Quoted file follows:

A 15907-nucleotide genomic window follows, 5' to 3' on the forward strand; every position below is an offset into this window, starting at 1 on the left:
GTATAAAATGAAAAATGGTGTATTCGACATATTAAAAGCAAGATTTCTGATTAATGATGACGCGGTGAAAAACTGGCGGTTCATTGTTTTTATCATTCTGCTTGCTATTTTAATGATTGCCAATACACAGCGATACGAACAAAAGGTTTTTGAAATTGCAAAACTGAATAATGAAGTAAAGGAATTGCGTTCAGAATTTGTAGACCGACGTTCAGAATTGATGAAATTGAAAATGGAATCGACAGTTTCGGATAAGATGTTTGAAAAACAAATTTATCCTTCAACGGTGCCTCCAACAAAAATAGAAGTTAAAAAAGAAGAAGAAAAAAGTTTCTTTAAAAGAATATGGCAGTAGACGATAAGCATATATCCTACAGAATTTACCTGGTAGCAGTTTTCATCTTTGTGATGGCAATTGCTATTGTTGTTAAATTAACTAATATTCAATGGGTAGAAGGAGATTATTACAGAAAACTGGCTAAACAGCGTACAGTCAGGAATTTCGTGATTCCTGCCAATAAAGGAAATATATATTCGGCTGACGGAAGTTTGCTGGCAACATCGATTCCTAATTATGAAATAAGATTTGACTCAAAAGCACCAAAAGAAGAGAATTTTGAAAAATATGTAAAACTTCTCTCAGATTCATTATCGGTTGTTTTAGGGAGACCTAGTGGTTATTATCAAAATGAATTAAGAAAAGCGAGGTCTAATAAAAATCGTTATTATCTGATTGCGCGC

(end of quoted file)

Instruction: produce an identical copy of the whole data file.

A 15907-nucleotide genomic window follows, 5' to 3' on the forward strand; every position below is an offset into this window, starting at 1 on the left:
GTATAAAATGAAAAATGGTGTATTCGACATATTAAAAGCAAGATTTCTGATTAATGATGACGCGGTGAAAAACTGGCGGTTCATTGTTTTTATCATTCTGCTTGCTATTTTAATGATTGCCAATACACAGCGATACGAACAAAAGGTTTTTGAAATTGCAAAACTGAATAATGAAGTAAAGGAATTGCGTTCAGAATTTGTAGACCGACGTTCAGAATTGATGAAATTGAAAATGGAATCGACAGTTTCGGATAAGATGTTTGAAAAACAAATTTATCCTTCAACGGTGCCTCCAACAAAAATAGAAGTTAAAAAAGAAGAAGAAAAAAGTTTCTTTAAAAGAATATGGCAGTAGACGATAAGCATATATCCTACAGAATTTACCTGGTAGCAGTTTTCATCTTTGTGATGGCAATTGCTATTGTTGTTAAATTAACTAATATTCAATGGGTAGAAGGAGATTATTACAGAAAACTGGCTAAACAGCGTACAGTCAGGAATTTCGTGATTCCTGCCAATAAAGGAAATATATATTCGGCTGACGGAAGTTTGCTGGCAACATCGATTCCTAATTATGAAATAAGATTTGACTCAAAAGCACCAAAAGAAGAGAATTTTGAAAAATATGTAAAACTTCTCTCAGATTCATTATCGGTTGTTTTAGGGAGACCTAGTGGTTATTATCAAAATGAATTAAGAAAAGCGAGGTCTAATAAAAATCGTTATTATCTGATTGCGCGC